- Monitoring student progress in response to the instruction and interventions
- Use of progress-monitoring data to shape instruction and make educational decisions;
- Parent involvement throughout the entire process.
How is RtI being implemented in Georgia?
In Georgia, a four-tier RtI model has been adopted for early intervention and to determine the student's response as required by the Georgia Department of Education regulations for special education (160-4-7). Students receive instruction based on their needs and may move within the pyramid as data supports.
What are the four tiers of instruction or intervention?
Tier 1 consists of a standards-based classroom with all students participating in instruction that is differentiated, research-based, and guided by progress monitoring and balanced assessments.
Students who are identified as struggling participate in Tier 1 and Tier 2 instruction, which consists of needs-based instruction with standard intervention protocols. Tier 2 uses established intervention protocols such as research-based reading or math programs, which provide enhanced opportunities for extended learning, using computer-based interventions in an RtI lab as well as flexible, small groups. Tier 2 includes more frequent progress monitoring.
Students who are found to be in need of more intense instruction continue to participate in Tier 2 interventions in addition to Tier 3. Tier 3 includes individual assessments, tailored interventions to respond to their needs, frequent formative assessments, and consideration for specially designed instruction when data indicates a need. Tier 3 is the Student Support Team (SST) level of intervention and is a highly individualized, problem-solving layer of support. SST was a permanent commitment by the state of Georgia to federal district court as a result of Marshall vs. Georgia, 1984. The SST is a regular education, problem-solving process in every Georgia school. Its purpose is to provide support to both students and teachers with the outcome of improved student performance.
If a student appears to be in need of specially designed instruction through the special education program, the student is referred to the School Psychologist and possibly to other specialists, such as the Speech-Language Pathologist, Occupational Therapist, or Physical Therapist, for a comprehensive psycho-educational evaluation. In Ware County, all referrals for comprehensive evaluation are reviewed by the System-Level RtI Team to ensure every resource has been exhausted and that the data confirms that the student’s response to intervention has not been adequate prior to testing. Results of this evaluation are reflected in Georgia’s Special Education Eligibility form, and the Eligibility Team, which includes the parents, meets to review the information to determine if the student is eligible for special education services through one of the thirteen categories served by special education. Although a parent may request a comprehensive evaluation at any point, Georgia rules regarding eligibility for special education services require scientific research-based interventions and progress monitoring prior to placement in special education for most areas of disability. Some areas, such as Traumatic Brain Injury, Deaf/Hard-of-Hearing and Visually Impaired, may be excluded from this requirement, depending upon the circumstances.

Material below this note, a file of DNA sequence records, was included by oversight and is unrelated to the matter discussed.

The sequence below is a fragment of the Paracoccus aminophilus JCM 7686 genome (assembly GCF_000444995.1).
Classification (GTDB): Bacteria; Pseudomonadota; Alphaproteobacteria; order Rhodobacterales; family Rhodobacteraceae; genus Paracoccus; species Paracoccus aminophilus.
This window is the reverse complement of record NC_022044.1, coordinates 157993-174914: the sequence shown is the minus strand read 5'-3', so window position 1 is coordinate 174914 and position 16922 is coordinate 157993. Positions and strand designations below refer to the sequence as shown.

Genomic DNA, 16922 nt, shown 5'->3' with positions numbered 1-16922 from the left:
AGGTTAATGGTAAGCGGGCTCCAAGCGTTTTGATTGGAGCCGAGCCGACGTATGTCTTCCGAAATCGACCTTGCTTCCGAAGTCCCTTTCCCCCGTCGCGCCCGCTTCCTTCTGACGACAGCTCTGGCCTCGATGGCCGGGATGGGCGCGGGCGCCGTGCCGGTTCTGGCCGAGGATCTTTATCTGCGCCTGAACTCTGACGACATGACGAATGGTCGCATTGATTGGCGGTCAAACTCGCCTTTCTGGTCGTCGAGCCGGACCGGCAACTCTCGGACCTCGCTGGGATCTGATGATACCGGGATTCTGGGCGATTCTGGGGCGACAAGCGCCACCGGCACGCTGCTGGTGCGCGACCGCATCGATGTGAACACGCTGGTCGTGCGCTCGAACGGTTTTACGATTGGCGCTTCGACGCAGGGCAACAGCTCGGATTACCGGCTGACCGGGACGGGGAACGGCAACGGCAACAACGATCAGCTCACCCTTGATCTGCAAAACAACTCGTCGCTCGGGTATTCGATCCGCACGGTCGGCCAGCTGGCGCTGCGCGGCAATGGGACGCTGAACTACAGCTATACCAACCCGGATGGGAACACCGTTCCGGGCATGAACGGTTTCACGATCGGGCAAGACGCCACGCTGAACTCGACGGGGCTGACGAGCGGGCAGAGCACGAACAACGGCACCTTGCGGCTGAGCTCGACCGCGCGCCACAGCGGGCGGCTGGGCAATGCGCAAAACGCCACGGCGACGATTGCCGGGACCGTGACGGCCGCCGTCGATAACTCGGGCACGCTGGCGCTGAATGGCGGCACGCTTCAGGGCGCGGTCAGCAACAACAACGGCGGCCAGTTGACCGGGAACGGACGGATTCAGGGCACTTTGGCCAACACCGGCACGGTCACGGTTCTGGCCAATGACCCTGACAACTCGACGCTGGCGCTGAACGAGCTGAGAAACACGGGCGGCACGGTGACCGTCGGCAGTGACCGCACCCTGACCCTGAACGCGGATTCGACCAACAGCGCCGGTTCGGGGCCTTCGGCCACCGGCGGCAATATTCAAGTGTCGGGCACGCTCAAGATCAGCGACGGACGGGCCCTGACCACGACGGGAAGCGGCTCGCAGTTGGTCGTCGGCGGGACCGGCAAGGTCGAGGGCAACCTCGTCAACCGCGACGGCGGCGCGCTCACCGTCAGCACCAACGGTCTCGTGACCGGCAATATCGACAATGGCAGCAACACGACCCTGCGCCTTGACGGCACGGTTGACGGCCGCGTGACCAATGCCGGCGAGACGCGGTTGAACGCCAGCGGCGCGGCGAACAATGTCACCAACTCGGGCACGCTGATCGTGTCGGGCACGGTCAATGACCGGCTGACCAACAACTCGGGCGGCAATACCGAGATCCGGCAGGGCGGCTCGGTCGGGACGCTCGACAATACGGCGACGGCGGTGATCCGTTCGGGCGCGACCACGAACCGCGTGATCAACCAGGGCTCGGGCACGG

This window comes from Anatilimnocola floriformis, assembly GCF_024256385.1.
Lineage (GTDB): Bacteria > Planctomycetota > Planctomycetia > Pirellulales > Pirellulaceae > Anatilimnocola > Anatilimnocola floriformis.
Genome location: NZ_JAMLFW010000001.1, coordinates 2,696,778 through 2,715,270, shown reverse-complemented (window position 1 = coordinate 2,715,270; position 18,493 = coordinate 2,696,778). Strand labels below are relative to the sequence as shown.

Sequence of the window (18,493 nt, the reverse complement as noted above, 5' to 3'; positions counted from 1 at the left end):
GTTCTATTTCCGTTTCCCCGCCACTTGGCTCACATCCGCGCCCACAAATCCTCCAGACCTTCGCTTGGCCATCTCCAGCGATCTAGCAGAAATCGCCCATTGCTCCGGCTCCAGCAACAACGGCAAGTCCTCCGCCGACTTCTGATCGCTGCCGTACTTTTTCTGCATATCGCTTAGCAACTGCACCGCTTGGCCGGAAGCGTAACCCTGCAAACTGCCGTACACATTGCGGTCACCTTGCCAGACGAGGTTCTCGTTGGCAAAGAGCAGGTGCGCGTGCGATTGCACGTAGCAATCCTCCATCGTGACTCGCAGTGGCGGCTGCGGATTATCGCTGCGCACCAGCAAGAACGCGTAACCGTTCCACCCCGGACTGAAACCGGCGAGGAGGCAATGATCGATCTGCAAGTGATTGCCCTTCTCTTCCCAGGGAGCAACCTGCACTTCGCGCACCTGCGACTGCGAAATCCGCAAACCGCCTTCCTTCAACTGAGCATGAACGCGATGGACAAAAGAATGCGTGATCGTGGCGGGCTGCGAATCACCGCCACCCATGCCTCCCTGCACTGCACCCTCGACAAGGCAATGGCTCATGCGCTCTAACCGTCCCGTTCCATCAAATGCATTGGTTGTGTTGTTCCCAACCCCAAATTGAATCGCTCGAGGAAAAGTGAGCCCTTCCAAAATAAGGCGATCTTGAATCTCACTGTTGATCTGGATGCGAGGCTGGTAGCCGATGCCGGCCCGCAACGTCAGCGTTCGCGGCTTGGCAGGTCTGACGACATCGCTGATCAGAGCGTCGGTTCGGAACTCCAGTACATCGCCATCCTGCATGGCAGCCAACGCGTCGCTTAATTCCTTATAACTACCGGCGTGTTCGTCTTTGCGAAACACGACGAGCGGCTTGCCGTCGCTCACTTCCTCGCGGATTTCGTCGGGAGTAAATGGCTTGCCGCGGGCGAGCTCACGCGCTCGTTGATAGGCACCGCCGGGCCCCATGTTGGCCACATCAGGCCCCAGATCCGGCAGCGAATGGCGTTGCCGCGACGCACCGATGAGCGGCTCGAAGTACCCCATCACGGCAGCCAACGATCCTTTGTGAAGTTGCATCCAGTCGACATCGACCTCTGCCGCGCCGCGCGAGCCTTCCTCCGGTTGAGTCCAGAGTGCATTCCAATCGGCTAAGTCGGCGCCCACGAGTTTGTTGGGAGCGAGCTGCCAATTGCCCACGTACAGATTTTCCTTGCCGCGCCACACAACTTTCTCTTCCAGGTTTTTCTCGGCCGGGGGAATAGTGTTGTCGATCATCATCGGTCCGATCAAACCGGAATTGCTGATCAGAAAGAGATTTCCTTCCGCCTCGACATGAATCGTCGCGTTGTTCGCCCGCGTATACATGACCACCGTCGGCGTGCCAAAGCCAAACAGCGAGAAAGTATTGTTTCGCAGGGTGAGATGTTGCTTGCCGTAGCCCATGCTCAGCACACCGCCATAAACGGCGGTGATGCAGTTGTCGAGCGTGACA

Students who are determined to have a disability by the Eligibility Team and who qualify for specially designed instruction may participate in Tier 4 if the parent gives consent for special education services. These specialized programs provide support to the student through implementation of adapted content, methodology, and/or instructional delivery with access to Common Core Georgia Performance Standards.
It is important to note that students with a Section 504 Plan or ESOL plan are considered to be Tier 4 students in Georgia. Georgia also uses RtI to aid in the identification of students who are gifted.